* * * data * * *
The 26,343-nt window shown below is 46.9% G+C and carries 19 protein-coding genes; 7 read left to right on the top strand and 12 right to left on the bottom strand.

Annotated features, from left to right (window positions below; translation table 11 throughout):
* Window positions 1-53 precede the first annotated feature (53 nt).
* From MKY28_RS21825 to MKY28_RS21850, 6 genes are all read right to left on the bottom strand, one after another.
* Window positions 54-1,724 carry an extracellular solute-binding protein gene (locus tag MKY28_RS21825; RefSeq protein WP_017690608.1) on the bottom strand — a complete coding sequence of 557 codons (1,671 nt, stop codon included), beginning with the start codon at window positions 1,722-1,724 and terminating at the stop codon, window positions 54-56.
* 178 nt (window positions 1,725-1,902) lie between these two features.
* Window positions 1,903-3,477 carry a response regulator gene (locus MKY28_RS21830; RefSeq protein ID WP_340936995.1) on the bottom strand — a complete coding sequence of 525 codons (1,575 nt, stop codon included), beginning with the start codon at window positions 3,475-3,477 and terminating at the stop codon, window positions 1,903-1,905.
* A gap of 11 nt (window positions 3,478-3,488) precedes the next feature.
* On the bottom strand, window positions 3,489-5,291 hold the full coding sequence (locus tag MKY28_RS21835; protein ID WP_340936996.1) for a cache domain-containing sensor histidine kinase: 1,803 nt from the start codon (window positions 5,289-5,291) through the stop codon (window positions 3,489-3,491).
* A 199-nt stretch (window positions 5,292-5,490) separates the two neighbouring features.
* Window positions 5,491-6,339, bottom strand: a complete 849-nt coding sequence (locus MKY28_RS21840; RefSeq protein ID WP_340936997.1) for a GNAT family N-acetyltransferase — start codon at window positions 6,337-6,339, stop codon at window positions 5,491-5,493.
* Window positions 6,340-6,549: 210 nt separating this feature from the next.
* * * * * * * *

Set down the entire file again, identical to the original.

The 26,343-nt window shown below is 46.9% G+C and carries 19 protein-coding genes; 7 read left to right on the top strand and 12 right to left on the bottom strand.

Annotated features, from left to right (window positions below; translation table 11 throughout):
* Window positions 1-53 precede the first annotated feature (53 nt).
* From MKY28_RS21825 to MKY28_RS21850, 6 genes are all read right to left on the bottom strand, one after another.
* Window positions 54-1,724 carry an extracellular solute-binding protein gene (locus tag MKY28_RS21825; RefSeq protein WP_017690608.1) on the bottom strand — a complete coding sequence of 557 codons (1,671 nt, stop codon included), beginning with the start codon at window positions 1,722-1,724 and terminating at the stop codon, window positions 54-56.
* 178 nt (window positions 1,725-1,902) lie between these two features.
* Window positions 1,903-3,477 carry a response regulator gene (locus MKY28_RS21830; RefSeq protein ID WP_340936995.1) on the bottom strand — a complete coding sequence of 525 codons (1,575 nt, stop codon included), beginning with the start codon at window positions 3,475-3,477 and terminating at the stop codon, window positions 1,903-1,905.
* A gap of 11 nt (window positions 3,478-3,488) precedes the next feature.
* On the bottom strand, window positions 3,489-5,291 hold the full coding sequence (locus tag MKY28_RS21835; protein ID WP_340936996.1) for a cache domain-containing sensor histidine kinase: 1,803 nt from the start codon (window positions 5,289-5,291) through the stop codon (window positions 3,489-3,491).
* A 199-nt stretch (window positions 5,292-5,490) separates the two neighbouring features.
* Window positions 5,491-6,339, bottom strand: a complete 849-nt coding sequence (locus MKY28_RS21840; RefSeq protein ID WP_340936997.1) for a GNAT family N-acetyltransferase — start codon at window positions 6,337-6,339, stop codon at window positions 5,491-5,493.
* Window positions 6,340-6,549: 210 nt separating this feature from the next.